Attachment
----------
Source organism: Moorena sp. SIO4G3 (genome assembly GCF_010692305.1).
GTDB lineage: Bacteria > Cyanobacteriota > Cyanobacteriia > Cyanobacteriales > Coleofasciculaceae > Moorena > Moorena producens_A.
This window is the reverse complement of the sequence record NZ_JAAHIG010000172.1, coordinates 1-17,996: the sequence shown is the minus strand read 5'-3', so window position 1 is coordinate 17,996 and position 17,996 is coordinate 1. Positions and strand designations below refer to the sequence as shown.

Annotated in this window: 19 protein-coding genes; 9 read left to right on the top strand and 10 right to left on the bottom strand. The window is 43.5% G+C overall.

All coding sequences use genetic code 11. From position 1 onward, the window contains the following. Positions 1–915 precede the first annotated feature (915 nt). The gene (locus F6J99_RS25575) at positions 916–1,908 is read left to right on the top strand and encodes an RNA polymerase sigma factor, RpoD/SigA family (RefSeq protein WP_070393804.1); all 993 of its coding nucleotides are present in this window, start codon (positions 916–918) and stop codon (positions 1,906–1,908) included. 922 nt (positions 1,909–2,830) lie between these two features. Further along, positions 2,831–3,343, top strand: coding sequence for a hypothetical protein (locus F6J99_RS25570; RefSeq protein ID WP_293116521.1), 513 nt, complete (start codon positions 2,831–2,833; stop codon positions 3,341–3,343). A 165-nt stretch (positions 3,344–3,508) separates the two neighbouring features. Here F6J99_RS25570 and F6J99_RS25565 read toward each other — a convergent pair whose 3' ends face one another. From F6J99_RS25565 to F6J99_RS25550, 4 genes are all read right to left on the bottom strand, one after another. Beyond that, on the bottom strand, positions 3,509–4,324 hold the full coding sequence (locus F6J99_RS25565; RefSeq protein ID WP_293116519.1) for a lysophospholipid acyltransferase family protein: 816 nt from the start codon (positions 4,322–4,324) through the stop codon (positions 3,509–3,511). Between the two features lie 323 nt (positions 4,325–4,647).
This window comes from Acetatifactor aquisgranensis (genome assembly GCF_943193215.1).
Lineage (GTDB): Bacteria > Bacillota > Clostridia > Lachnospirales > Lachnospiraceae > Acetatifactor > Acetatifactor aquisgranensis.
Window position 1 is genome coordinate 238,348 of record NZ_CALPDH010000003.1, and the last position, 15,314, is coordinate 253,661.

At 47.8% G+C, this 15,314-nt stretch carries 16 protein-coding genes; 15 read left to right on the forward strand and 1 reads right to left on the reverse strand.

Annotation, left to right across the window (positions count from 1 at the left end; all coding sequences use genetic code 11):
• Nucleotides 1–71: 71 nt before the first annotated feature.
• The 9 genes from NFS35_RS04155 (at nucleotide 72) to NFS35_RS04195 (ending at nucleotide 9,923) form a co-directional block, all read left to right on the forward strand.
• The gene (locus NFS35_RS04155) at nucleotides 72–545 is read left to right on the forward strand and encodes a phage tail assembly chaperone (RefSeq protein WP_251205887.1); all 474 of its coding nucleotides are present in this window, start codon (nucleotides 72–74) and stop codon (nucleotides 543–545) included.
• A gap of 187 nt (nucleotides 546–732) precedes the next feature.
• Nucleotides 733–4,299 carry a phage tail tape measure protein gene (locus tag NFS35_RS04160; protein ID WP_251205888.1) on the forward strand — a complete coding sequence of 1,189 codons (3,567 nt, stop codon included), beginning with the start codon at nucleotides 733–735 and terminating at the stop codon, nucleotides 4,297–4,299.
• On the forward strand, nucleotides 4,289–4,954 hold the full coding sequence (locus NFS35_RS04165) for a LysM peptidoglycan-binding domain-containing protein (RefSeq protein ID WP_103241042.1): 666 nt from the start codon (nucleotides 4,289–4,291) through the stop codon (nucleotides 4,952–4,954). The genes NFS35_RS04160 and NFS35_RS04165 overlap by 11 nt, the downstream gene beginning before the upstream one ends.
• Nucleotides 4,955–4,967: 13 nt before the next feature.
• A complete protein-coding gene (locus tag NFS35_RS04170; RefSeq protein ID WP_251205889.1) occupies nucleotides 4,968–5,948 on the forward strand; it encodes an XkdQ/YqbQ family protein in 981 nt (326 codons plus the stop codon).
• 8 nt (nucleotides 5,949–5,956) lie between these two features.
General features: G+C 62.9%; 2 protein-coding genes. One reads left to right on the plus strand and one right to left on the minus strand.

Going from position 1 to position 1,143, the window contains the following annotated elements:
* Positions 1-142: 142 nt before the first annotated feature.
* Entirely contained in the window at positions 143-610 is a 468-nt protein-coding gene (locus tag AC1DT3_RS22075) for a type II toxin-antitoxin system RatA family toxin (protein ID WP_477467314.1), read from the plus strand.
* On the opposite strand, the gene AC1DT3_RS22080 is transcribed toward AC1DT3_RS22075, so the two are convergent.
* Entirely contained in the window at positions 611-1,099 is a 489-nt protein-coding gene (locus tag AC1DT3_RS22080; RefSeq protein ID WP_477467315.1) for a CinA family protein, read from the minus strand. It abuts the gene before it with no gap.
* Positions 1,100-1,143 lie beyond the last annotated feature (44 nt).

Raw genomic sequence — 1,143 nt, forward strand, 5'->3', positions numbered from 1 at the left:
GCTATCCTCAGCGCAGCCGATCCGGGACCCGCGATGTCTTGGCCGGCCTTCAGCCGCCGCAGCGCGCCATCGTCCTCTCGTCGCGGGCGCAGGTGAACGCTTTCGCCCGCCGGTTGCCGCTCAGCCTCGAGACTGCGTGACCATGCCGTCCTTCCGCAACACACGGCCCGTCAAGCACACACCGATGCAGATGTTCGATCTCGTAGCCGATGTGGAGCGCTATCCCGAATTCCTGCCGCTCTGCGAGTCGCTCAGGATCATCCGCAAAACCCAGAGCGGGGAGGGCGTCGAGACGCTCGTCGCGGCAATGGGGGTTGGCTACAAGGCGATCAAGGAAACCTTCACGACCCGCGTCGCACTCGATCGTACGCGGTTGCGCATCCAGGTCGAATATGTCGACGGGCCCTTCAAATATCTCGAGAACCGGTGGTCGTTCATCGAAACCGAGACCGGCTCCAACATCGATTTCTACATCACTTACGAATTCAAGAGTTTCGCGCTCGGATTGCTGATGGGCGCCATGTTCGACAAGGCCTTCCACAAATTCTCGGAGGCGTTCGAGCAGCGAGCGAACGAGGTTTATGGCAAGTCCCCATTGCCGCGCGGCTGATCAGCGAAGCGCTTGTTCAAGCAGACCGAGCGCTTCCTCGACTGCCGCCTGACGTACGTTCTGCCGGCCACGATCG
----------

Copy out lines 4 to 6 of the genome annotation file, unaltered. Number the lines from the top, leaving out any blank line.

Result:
Annotated in this window: 19 protein-coding genes; 9 read left to right on the top strand and 10 right to left on the bottom strand. The window is 43.5% G+C overall.

All coding sequences use genetic code 11. From position 1 onward, the window contains the following. Positions 1–915 precede the first annotated feature (915 nt). The gene (locus F6J99_RS25575) at positions 916–1,908 is read left to right on the top strand and encodes an RNA polymerase sigma factor, RpoD/SigA family (RefSeq protein WP_070393804.1); all 993 of its coding nucleotides are present in this window, start codon (positions 916–918) and stop codon (positions 1,906–1,908) included. 922 nt (positions 1,909–2,830) lie between these two features. Further along, positions 2,831–3,343, top strand: coding sequence for a hypothetical protein (locus F6J99_RS25570; RefSeq protein ID WP_293116521.1), 513 nt, complete (start codon positions 2,831–2,833; stop codon positions 3,341–3,343). A 165-nt stretch (positions 3,344–3,508) separates the two neighbouring features. Here F6J99_RS25570 and F6J99_RS25565 read toward each other — a convergent pair whose 3' ends face one another. From F6J99_RS25565 to F6J99_RS25550, 4 genes are all read right to left on the bottom strand, one after another. Beyond that, on the bottom strand, positions 3,509–4,324 hold the full coding sequence (locus F6J99_RS25565; RefSeq protein ID WP_293116519.1) for a lysophospholipid acyltransferase family protein: 816 nt from the start codon (positions 4,322–4,324) through the stop codon (positions 3,509–3,511). Between the two features lie 323 nt (positions 4,325–4,647).
This window comes from Acetatifactor aquisgranensis (genome assembly GCF_943193215.1).